Read moreShow less

Here's What To Expect At LA Tech Week

Christian Hetrick

Christian Hetrick is dot.LA's Entertainment Tech Reporter. He was formerly a business reporter for the Philadelphia Inquirer and reported on New Jersey politics for the Observer and the Press of Atlantic City.

Here's What To Expect At LA Tech Week

LA Tech Week—a weeklong showcase of the region’s growing startup ecosystem—is coming this August.

The seven-day series of events, from Aug. 15 through Aug. 21, is a chance for the Los Angeles startup community to network, share insights and pitch themselves to investors. It comes a year after hundreds of people gathered for a similar event that allowed the L.A. tech community—often in the shadow of Silicon Valley—to flex its muscles.

From fireside chats with prominent founders to a panel on aerospace, here are some highlights from the roughly 30 events happening during LA Tech Week, including one hosted by dot.LA.

Read moreShow less

PCH Driven: Director Jason Wise Talks Wine, Documentaries, and His New Indie Streaming Service SOMMTV

Jamie Williams
­Jamie Williams is the host of the “PCH Driven” podcast, a show about Southern California entrepreneurs, innovators and its driven leaders on their road to success. The series celebrates and reveals the wonders of the human spirit and explores the motivations behind what drives us.
Jason Wise holding wine glass
Image courtesy of Jason Wise

Jason Wise may still consider himself a little kid, but the 33-year-old filmmaker is building an IMDB page that rivals colleagues twice his age.

As the director behind SOMM, SOMM2, SOMM3, and the upcoming SOMM4, Wise has made a career producing award-winning documentary films that peer deep into the wine industry in Southern California and around the world.

On this episode of the PCH Driven podcast, he talks about life growing up in Cleveland as a horrible student, filmmaking, Los Angeles and his latest entrepreneurial endeavor: A streaming service called SOMMTV that features–what else?–documentaries about wine.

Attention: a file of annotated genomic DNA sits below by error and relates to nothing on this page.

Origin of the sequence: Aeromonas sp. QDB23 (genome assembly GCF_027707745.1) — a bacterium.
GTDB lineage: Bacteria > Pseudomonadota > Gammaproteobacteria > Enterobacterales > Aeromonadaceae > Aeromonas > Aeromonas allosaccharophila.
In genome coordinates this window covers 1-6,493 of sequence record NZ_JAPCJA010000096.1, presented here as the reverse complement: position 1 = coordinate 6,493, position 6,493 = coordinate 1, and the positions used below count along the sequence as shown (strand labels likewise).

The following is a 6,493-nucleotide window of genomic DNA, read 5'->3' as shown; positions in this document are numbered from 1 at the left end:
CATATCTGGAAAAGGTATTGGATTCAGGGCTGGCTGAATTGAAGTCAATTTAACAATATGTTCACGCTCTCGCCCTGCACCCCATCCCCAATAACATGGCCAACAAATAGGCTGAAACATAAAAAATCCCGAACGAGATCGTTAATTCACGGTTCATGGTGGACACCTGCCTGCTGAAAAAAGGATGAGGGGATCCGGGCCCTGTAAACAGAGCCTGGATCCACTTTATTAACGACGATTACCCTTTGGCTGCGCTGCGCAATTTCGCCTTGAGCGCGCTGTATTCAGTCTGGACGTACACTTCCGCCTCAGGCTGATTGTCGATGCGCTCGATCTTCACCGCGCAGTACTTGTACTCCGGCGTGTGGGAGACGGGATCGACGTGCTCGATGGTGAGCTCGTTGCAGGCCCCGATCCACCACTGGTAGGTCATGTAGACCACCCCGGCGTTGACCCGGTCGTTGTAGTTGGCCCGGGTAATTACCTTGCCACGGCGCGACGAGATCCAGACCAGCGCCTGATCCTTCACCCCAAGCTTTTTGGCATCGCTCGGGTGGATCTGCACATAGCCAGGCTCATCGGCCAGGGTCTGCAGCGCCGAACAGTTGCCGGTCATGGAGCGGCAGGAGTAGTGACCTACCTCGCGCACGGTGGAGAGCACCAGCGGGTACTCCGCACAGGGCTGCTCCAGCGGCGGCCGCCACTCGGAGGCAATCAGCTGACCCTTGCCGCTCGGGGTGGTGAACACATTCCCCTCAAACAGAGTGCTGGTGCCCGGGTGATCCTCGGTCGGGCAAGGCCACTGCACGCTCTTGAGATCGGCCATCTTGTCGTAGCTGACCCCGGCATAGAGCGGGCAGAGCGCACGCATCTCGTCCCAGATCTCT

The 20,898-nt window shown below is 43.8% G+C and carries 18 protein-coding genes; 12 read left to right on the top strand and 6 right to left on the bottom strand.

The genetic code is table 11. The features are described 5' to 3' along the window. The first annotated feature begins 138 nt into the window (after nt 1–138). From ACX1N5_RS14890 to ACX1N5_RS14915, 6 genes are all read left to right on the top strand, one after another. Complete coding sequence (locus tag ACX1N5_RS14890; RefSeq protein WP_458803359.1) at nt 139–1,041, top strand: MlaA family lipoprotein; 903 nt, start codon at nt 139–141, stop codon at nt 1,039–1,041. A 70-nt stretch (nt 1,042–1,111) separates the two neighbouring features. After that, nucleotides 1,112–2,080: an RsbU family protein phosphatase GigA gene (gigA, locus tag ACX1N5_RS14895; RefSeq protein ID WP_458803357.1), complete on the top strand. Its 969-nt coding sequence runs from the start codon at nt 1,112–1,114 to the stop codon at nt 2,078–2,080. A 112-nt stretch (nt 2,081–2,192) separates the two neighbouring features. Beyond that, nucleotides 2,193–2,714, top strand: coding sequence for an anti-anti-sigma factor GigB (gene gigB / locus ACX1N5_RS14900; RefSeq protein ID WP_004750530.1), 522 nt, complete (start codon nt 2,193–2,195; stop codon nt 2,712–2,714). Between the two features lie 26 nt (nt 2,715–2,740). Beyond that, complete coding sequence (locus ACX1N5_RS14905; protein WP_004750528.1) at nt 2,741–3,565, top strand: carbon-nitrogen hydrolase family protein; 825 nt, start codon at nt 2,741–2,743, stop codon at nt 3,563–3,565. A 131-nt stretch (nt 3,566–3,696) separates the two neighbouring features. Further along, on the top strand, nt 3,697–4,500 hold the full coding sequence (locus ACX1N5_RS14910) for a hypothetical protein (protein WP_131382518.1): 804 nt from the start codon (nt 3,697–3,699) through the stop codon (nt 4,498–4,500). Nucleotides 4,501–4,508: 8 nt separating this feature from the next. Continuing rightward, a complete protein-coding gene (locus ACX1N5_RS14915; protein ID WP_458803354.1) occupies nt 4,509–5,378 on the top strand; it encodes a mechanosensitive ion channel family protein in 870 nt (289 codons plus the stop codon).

The conversation covers some serious ground, but the themes of wine and film work to anchor the discussion, and Wise dispenses bits of sage filmmaking advice.

“With a documentary you can just start filming right now,” he says. “That’s how SOMM came about. I got tossed into that world during the frustration of trying to make a different film, and I just started filming it, because no one could stop me because I was paying for it myself. That’s the thing with docs,” or “The good thing about SOMM is that you can explain it in one sentence: ‘The hardest test in the world is about wine, and you’ve never heard about it.’”

…Or at least maybe you hadn’t before he made his first film. Now with three SOMM documentaries under his belt, Wise is nearing completion of “SOMM4: Cup of Salvation,” which examines the history of wine’s relationship with religion. Wise says it’s “a wild film,” that spans multiple countries, the Vatican and even an active warzone. As he puts it, the idea is to show that “wine is about every subject,” rather than “every subject is about wine.”

For Wise, the transition to launching his own streaming service came out of his frustration with existing platforms holding too much power over the value of the content he produces.

“Do we want Netflix to tell us what our projects are worth or do we want the audience to do that?” he asks.

But unlike giants in the space, SOMMTV has adopted a gradual approach of just adding small bits of content as they develop. Without the need to license 500 or 1,000 hours of programming, Wise has been able to basically bootstrap SOMMTV and provide short form content and other more experimental offerings that typically get passed over by the Hulus and Disneys of the world.

So far, he says, the experiment is working, and now Wise is looking to raise some serious capital to keep up with the voracious appetites of his subscribers.

“Send those VCs my way,” Wise jokes.

Subscribe to PCH Driven on Apple, Stitcher, Spotify, iHeart, Google or wherever you get your podcasts.

dot.LA reporter David Shultz contributed to this report.

RELATEDEDITOR'S PICKS
LA TECH JOBS
interchangeLA
Trending